Sparked by Words

Like a Broken Vase

I hurried, my hip glanced the table. The vase fell.

I hurried, I spoke too soon. The person to whom I spoke was hurt by my caustic words.

I am an imperfect person. I am deeply flawed.

The only staff that keeps me standing is understanding that so is everyone else.

I take no joy in discovering their flaws, but I know I can improve my conduct.

In their weeping eyes I see the reflection that is me, the disappointment, the criticism, the judgment. Their sorrow.

And the possibility that if I wake in the morning, I can try again. To repair and apologize, to expand my view and extend my palm, to lift them so I may be lifted as well.

Like the broken vase. Even knowing the cracks in the porcelain will still show, and will deflate the value of the vase, and will ever be the flaw that makes the vase vulnerable to breaking again, still I can repair it. Or try.

In the scattered shards lies a promise to fix what is broken.

So, to that person injured by the burn of my careless words, I am truly sorry.

Sometimes it’s the only thought that lets me sleep at night. That, and prayers.



Just a thought 48



The Broken Pitcher, 1891, by William-Adolphe Bouguereau, courtesy Wikimedia Commons



Comments on: "Like a Broken Vase" (33)

  1. If you were also a superhero (which you might be), you could be the main character in a thriller.

    Liked by 1 person

  2. Jenna Barwin said:

    Sharon, thank you for your reflections – they make me look deep into myself to examine my own flaws. We’re all a cracked vase; the cracks just run in different directions.

    Liked by 1 person

  3. a perfect post for me — I have been crabby with all this heat & smoke — fortunately today is cooler & I am too LOL


  4. Can you imagine if we were all perfect? What a boring, irritating world that would be. Cracks make the world go ’round!


  5. “…there is a crack in everything, it’s how the light gets in.” 😄 (Leonard Cohen) I’m quite flawed myself, Sharon. ❤️


  6. This was several layers deep. The cracks are needed. It is part of what makes us us.
    On another note; our words can create as much damage as knocking over that vase.
    Neither action can be taken back. Great write


  7. Hope you’re having a great summer, Shari. So nice to read your stuff again!


  8. Reading this I feel very much reminded of Kintsugi, the beautiful Japanese art of repairing broken ceramics with gold. Do you know it? The philosophy that stands behind it is even more beautiful than the repaired pieces – to honour, acknowledge and accept imperfections either in art or in humans, to not simply replace but to create something new and beautiful from the broken thing.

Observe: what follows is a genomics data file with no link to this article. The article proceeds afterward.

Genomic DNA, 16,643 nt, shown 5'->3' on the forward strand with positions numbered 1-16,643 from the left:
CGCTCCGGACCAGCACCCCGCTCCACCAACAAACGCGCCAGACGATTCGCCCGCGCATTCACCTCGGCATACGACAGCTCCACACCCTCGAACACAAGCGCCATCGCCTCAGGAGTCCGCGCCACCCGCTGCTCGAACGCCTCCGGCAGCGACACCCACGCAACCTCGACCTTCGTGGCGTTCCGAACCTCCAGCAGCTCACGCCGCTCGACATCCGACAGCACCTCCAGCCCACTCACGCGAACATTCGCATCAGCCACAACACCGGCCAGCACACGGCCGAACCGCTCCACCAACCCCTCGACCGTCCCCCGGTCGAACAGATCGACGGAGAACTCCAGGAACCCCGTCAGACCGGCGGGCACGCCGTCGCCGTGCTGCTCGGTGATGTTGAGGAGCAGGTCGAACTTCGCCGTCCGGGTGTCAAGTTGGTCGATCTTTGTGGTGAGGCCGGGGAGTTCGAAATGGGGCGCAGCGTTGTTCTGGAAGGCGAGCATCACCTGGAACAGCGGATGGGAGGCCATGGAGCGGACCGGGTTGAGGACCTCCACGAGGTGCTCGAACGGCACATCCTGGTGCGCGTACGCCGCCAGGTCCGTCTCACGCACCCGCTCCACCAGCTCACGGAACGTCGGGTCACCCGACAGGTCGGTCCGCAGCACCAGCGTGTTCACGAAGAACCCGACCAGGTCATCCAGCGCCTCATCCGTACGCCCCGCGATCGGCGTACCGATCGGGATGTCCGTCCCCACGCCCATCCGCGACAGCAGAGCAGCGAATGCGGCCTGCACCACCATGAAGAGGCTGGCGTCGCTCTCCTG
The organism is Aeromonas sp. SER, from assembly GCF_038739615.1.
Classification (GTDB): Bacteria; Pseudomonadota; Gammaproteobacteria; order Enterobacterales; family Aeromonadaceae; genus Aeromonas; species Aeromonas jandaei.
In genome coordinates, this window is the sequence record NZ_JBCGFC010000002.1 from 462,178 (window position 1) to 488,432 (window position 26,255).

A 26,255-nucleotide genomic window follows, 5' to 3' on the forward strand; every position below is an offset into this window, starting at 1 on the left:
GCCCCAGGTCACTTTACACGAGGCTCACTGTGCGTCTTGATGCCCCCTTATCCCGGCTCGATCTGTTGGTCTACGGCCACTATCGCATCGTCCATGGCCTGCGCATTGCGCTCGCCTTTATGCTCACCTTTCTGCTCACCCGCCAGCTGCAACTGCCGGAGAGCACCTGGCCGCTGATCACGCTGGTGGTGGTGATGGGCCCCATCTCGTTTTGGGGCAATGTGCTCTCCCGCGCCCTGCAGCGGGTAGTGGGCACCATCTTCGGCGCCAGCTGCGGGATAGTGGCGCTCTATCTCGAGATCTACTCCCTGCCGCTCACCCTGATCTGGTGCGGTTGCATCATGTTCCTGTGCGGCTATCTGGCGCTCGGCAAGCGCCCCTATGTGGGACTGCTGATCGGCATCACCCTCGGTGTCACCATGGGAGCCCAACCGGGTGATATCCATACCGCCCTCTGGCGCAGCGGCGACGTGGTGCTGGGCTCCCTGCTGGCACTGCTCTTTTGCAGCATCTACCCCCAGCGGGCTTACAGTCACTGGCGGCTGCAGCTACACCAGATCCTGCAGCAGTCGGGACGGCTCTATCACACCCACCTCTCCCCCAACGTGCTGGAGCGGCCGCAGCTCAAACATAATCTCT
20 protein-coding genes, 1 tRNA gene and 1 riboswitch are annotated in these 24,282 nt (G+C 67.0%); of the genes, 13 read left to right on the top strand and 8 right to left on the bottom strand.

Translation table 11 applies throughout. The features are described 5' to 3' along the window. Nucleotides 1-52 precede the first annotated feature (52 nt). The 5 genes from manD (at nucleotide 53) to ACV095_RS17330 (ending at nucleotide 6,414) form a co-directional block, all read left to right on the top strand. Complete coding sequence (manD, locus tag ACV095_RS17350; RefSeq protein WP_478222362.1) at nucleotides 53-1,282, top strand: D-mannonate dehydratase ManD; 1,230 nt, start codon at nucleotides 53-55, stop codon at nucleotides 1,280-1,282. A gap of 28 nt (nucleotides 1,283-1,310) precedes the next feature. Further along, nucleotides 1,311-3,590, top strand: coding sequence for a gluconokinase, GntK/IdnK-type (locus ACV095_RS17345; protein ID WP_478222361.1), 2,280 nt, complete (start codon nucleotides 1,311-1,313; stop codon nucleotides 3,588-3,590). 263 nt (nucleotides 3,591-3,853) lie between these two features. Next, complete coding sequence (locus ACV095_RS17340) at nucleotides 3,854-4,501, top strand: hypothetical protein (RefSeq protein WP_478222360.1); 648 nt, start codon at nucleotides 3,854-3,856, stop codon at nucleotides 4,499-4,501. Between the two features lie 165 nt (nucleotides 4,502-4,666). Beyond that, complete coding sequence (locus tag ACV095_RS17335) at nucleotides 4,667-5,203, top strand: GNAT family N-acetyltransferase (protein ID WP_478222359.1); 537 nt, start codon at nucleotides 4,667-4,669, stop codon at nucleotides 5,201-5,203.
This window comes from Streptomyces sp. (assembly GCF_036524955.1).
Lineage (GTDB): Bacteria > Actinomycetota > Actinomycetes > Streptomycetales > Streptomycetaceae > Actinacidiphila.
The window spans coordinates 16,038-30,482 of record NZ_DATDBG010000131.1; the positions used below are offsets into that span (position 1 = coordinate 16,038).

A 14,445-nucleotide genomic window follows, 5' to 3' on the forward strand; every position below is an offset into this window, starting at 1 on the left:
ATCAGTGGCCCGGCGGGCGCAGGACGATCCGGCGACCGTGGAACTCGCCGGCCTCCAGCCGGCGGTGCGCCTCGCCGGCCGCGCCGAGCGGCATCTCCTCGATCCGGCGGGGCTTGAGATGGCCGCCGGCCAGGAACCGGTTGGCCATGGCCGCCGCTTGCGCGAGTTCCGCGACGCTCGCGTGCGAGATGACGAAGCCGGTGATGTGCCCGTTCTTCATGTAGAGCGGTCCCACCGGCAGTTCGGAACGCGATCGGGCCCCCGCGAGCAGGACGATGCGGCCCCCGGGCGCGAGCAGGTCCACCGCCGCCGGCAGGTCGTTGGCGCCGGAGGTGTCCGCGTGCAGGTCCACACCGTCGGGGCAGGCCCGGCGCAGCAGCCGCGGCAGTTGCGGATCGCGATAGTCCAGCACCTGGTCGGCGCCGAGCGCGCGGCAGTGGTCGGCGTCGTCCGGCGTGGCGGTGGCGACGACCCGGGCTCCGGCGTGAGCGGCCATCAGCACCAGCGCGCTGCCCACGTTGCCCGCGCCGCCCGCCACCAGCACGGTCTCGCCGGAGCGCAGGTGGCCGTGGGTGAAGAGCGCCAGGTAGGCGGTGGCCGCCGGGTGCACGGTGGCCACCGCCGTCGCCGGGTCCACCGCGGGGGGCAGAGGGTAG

• Thanks for the reminder – I do know about Kintsugi, and actually just learned about the art of creating it. I’d seen examples here and there without knowing the process or concept behind it. You’ve made a lovely addition to this post – I hope other readers will look into Kintsugi and see for themselves the Japanese way of making lemonade – really gorgeous lemonade.

      Liked by 1 person

  9. What a lovely post, full of grace, Sharon. This reminds me of Kintsugi, the Japanese art of repairing broken bowls with a special lacquer mixed with gold, usually resulting in something more beautiful than the original. The philosophy behind the art is to honor the history of a piece, and to bring out the beauty that can only arise from brokenness. I really love that thought, since we are all so flawed. Our striving, our forgiveness, and our intent matter. ❤


    • Sarah (see comments above) also mentioned Kintsugi ceramics. I’ve long admired them without knowing the way they are created and the philosophy behind the art form. There’s so much to learn from other people, not only other methods of creating art, but other ways of looking at the world and finding the beauty hidden within. Your final sentence is golden. Thank you for your comment, Diane.

      Liked by 1 person

  10. Favorite line: “The only staff that keeps me standing is understanding that so is everyone else.” I’m a cracked pot too 😉


    • It took me so long to realize that everyone has suffered and even longer to know that I could heal. Thank you for your comment, Elizabeth. I’ve read your About page and taken a look at the Sanctuary Model – thank you for your references and insights.


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